From Wikipedia, the free encyclopedia
Jump to: navigation, search
The junior homonym Coenobita Gistl, 1848 is now the moth genus Ectropis.
Caribbean hermit crab.JPG
Caribbean hermit crab, C. clypeatus
Scientific classification
Kingdom: Animalia
Phylum: Arthropoda
Subphylum: Crustacea
Class: Malacostraca
Order: Decapoda
Superfamily: Paguroidea
Family: Coenobitidae
Genus: Coenobita
Latreille, 1829
Type species
Pagurus clypeatus
Fabricius, 1787 [1]

The genus Coenobita contains the sixteen species of terrestrial hermit crabs.[1]


Coenobita species carry water in the gastropod shells they inhabit, allowing them to stay out of water for a long time.[2]


The majority of the species are found in the Indo-Pacific region, with only one species in West Africa, one species occurring along the western Atlantic Ocean, and one species occurring on the Pacific coast of the Americas.[3]

Species Authority Year Distribution [3]
Coenobita brevimanus Dana 1852 Indo-Pacific
Coenobita carnescens Dana 1851 Pacific Ocean
Coenobita cavipes Stimpson 1858 Indo-Pacific
Coenobita clypeatus (Fabricius) 1787 Western Atlantic
Coenobita compressus H. Milne-Edwards 1836 Eastern Pacific
Coenobita longitarsis De Man 1902 East Indies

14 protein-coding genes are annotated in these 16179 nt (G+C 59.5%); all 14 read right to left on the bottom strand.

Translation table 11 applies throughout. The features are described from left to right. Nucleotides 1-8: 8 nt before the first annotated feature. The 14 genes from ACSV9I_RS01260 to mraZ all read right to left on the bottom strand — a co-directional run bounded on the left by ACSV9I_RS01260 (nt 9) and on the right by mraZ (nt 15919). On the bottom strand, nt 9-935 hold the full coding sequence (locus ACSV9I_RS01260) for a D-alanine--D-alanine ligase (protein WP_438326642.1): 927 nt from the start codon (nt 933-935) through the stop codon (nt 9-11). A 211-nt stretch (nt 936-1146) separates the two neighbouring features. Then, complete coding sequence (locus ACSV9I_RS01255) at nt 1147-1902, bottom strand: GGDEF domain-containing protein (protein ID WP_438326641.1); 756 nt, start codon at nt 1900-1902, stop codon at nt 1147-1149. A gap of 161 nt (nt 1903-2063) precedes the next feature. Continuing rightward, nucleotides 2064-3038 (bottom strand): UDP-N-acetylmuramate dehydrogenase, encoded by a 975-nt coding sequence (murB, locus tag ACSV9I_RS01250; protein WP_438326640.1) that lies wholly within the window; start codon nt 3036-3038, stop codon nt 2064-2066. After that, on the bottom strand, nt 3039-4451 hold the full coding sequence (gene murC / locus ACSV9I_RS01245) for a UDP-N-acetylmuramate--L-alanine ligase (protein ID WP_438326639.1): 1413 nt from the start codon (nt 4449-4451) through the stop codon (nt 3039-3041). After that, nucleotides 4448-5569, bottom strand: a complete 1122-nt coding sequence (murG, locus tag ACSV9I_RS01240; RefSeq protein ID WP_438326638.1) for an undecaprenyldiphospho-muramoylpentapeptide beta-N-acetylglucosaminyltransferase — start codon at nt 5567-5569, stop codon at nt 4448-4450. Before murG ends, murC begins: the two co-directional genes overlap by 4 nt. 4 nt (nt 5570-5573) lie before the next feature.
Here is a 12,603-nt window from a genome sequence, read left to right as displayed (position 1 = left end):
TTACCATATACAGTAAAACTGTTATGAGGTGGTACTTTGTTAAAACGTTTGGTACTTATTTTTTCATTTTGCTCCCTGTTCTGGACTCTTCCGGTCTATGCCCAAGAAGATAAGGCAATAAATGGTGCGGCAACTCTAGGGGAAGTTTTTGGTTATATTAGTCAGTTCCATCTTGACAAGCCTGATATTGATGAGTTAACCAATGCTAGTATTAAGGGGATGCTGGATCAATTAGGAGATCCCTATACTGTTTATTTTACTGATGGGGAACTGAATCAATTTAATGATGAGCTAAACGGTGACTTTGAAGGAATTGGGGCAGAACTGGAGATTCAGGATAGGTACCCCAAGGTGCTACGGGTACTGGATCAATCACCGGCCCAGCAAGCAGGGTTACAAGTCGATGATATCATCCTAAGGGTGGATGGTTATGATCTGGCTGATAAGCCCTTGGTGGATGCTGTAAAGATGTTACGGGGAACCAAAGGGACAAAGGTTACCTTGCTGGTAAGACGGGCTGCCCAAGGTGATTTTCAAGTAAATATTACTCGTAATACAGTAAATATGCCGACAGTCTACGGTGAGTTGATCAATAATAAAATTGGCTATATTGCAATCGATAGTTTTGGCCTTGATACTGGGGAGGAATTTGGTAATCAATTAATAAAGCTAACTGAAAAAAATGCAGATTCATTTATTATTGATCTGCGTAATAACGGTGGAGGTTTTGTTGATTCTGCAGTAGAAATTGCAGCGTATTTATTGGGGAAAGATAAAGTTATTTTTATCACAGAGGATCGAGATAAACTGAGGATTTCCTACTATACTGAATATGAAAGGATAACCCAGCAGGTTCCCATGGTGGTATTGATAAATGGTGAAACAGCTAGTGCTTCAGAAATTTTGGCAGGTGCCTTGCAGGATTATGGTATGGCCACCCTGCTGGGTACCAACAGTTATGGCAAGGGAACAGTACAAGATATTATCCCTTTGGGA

Coenobita olivieri Owen 1839 Pacific Ocean
Coenobita perlatus H. Milne-Edwards 1837 Indo-Pacific
Coenobita pseudorugosus Nakasone 1988 Indo-Pacific
Coenobita purpureus Stimpson 1858 Japan
Coenobita rubescens Greeff 1884 West Africa
Coenobita rugosus H. Milne-Edwards 1837 Indo-Pacific
Coenobita scaevola (Forskål) 1775 Indian Ocean, Red Sea
Coenobita spinosus H. Milne-Edwards 1837 Polynesia & Australia
Coenobita variabilis McCulloch 1909 Australia
Coenobita violascens Heller 1862 Pacific Ocean


Coenobita is closely related to the coconut crab, Birgus latro, with the two genera making up the whole of the family Coenobitidae. The name Coenobita was coined by Pierre André Latreille in 1829, from an Ecclesiastical Latin word, ultimately from the Greek κοινόβιον, meaning "commune"; despite ending in a vowel, the genus is masculine in gender.[4]


  1. ^ a b Patsy McLaughlin (2009). Lemaitre R, McLaughlin P, eds. "Coenobita Latreille, 1829". World Paguroidea & Lomisoidea database. World Register of Marine Species. Retrieved January 4, 2012. 
  2. ^ D. R. Khanna (2004). Biology of Arthropoda. Discovery Publishing House. ISBN 978-81-7141-897-8. 
  3. ^ a b Richard G. Hartnoll (1988). "Evolution, systematics, and geographical distribution". In Warren W. Burggren & Brian Robert McMahon. Biology of the Land Crabs. Cambridge University Press. pp. 6–54. ISBN 978-0-521-30690-4. 
  4. ^ Gary J. Morgan & L. B. Holthuis (1989). "Nomenclatural problems associated with the genus Coenobita Latreille, 1829 (Decapoda, Anomura)" (PDF). Crustaceana. 56 (2): 176–181. doi:10.1163/156854089X00068. JSTOR 20104437. 

External links[edit]

  • Media related to Coenobita at Wikimedia Commons